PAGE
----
Plasticity in spawning visits of female damselfish, Stegastes nigricans : effect of distance to mates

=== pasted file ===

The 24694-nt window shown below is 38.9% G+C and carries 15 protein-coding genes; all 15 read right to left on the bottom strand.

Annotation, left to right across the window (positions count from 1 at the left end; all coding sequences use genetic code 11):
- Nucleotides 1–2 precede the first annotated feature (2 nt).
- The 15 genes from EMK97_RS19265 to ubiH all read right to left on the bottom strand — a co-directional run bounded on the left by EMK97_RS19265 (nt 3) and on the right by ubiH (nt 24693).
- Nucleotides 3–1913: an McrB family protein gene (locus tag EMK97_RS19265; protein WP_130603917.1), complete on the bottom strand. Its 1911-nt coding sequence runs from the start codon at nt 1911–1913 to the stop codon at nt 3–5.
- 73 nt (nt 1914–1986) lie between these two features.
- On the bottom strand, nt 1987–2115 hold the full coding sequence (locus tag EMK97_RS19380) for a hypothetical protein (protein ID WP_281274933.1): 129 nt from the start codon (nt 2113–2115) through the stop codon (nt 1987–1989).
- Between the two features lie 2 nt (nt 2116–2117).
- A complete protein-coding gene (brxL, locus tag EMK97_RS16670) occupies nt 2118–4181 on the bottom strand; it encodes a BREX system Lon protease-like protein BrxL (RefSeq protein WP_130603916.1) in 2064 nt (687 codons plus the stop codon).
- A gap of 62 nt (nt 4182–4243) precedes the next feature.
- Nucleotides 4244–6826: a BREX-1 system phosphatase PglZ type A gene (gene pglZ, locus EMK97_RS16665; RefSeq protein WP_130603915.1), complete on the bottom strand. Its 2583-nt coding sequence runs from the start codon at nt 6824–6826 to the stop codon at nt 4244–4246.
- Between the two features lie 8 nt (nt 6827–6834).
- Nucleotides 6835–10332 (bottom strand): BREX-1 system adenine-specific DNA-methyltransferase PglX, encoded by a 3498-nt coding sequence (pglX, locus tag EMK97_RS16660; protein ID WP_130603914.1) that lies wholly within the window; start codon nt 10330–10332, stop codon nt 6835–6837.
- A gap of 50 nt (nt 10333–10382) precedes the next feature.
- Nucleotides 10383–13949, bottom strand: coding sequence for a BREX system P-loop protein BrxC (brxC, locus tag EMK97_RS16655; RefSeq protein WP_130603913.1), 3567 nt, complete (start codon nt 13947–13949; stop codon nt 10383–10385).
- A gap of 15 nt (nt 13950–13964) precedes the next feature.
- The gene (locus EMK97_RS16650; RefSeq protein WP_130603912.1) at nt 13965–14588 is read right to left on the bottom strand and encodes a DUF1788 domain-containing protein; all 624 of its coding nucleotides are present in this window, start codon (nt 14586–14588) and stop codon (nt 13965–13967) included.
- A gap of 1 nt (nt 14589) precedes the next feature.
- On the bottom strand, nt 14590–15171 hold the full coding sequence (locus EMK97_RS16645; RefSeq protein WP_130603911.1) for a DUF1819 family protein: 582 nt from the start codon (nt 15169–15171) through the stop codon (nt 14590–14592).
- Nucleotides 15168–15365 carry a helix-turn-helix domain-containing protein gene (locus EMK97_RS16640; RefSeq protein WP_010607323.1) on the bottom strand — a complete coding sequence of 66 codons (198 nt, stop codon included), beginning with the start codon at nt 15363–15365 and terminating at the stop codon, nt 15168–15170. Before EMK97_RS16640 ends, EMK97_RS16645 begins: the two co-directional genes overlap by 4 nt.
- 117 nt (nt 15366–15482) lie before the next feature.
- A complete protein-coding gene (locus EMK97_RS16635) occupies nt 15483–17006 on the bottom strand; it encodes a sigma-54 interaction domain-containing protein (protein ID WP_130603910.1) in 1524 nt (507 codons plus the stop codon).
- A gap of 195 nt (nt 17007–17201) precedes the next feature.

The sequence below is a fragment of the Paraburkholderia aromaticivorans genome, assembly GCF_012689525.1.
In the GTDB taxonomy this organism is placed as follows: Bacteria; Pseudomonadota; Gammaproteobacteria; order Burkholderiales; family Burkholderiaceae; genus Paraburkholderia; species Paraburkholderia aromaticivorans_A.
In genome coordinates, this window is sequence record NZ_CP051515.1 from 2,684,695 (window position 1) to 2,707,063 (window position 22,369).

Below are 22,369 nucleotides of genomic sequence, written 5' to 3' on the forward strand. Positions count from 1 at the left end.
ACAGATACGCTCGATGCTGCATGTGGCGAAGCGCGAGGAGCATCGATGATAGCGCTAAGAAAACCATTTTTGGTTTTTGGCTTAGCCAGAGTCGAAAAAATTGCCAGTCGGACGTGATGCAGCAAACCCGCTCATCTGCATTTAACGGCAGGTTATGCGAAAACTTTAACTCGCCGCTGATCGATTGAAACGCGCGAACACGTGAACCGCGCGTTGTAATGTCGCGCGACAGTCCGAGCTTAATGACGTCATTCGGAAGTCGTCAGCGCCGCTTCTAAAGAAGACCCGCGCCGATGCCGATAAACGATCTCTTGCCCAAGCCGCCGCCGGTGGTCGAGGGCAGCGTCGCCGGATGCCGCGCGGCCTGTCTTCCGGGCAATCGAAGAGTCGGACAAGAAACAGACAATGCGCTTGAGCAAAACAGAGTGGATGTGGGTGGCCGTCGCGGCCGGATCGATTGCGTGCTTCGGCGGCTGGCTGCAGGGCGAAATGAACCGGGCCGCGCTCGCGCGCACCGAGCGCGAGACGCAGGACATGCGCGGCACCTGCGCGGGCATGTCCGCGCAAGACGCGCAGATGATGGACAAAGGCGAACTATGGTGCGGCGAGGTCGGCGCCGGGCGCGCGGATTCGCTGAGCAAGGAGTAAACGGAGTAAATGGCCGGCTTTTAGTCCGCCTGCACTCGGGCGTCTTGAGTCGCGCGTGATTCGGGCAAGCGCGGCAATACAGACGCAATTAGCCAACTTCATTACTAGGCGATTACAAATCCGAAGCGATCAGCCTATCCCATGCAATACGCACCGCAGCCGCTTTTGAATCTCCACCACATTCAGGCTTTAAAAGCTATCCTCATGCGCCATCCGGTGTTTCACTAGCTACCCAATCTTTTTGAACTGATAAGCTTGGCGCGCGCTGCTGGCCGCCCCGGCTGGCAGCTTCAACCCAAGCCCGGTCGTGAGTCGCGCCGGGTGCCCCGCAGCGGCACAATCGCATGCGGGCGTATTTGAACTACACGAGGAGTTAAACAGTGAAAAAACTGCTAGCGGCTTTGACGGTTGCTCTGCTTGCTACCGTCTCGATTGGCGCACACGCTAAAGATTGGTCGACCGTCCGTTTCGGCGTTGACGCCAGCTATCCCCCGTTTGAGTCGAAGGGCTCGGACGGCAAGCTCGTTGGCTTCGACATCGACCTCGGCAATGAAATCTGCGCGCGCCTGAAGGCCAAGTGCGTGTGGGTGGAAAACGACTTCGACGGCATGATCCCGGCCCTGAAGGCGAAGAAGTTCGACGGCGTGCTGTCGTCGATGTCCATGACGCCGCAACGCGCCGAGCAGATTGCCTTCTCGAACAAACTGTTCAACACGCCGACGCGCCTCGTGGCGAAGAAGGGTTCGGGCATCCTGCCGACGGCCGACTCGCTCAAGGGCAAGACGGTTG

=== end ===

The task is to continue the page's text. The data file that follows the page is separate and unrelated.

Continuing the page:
Both sexes of the damselfish Stegastes nigricans hold individual territories in which they feed on filamentous algae. At dawn, females visit males' territories to spawn, and the males guard the eggs until hatching. We examined how females' spawning behavior varied according to the distances to their mates. Females usually mated with a single male per morning. The distance to the territory of a mate (0.7–12.8 m) did not affect a female's total spawning time per morning, but affected the number of her spawning visits with that male. Females made many repeated spawning visits when spawning with males at short distances, while they spawned the entire clutch in one visit when spawning with males at long distances. This plasticity in female behavior appears to be related to two costs during the spawning visits: (1) intrusions by other fish to feed on algae in the female's territory during her absence, which may cause the female to return repeatedly to her territory for defense, and (2) attacks on the female by other territorial fish, which increased with the distance to their mates' territories. To minimize the sum of both costs, females should change the number of spawning visits depending on the distance to the males' territories.
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